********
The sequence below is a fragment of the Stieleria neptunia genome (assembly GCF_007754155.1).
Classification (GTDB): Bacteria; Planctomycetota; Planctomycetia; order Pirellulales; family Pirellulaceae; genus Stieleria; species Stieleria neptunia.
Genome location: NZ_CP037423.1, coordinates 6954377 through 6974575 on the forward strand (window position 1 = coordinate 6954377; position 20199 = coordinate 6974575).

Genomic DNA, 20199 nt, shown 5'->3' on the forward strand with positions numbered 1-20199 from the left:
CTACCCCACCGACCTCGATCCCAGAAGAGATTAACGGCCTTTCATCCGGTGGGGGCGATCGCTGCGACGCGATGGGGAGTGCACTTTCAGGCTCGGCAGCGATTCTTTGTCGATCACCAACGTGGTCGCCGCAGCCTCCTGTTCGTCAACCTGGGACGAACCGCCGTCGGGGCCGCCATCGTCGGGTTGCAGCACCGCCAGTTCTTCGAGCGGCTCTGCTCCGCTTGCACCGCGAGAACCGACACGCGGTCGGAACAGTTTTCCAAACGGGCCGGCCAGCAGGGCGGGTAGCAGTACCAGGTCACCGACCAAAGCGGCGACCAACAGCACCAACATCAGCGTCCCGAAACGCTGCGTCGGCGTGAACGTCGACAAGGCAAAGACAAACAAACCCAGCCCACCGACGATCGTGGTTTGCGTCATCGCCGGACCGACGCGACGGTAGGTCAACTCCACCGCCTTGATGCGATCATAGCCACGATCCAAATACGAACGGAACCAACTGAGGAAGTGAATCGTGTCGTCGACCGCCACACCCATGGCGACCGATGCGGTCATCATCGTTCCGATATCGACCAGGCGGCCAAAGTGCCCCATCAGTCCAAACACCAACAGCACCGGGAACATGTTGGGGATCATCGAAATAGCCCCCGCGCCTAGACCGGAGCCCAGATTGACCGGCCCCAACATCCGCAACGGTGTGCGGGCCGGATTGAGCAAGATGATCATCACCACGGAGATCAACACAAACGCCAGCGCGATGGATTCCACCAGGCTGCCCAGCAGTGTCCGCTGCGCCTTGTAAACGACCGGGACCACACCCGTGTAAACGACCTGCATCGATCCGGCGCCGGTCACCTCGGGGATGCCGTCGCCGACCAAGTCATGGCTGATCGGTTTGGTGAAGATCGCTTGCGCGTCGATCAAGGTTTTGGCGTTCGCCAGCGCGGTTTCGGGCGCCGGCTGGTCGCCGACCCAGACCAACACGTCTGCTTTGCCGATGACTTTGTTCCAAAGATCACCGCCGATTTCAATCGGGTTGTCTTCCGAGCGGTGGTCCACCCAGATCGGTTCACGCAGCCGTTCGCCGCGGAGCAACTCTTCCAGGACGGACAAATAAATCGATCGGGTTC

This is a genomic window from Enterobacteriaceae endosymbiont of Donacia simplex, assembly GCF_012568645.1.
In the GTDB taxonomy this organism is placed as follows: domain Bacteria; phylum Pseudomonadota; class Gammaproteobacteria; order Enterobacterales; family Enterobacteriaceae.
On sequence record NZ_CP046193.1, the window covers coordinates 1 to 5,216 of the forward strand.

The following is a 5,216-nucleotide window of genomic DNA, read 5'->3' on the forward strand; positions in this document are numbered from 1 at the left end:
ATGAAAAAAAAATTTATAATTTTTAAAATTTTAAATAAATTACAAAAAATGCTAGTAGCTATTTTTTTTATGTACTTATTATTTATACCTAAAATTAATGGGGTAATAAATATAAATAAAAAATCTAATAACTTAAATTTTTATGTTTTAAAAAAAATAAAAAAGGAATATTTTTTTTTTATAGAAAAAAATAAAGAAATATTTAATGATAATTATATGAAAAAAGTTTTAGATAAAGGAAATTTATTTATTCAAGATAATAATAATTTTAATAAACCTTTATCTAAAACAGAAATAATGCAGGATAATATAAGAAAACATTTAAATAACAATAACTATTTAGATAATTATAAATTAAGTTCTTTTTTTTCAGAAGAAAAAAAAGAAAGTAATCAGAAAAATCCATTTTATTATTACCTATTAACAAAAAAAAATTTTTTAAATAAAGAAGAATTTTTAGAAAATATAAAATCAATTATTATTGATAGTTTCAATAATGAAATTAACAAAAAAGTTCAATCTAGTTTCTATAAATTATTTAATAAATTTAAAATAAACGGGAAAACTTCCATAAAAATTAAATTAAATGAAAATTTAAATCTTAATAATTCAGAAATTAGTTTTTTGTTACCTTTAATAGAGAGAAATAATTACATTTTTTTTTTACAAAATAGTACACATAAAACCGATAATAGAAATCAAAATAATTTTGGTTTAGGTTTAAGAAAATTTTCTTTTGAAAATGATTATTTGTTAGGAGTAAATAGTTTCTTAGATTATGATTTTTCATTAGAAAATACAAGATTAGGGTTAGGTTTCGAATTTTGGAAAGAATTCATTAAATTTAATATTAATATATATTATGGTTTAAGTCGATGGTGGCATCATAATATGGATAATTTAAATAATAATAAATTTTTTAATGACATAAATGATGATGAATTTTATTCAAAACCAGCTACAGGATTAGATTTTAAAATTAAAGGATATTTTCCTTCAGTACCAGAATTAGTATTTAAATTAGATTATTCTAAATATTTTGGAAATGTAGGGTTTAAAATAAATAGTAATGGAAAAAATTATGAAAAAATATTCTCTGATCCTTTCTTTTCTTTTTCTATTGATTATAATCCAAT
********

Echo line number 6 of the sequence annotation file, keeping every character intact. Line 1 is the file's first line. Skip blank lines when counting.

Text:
This is a genomic window from Enterobacteriaceae endosymbiont of Donacia simplex, assembly GCF_012568645.1.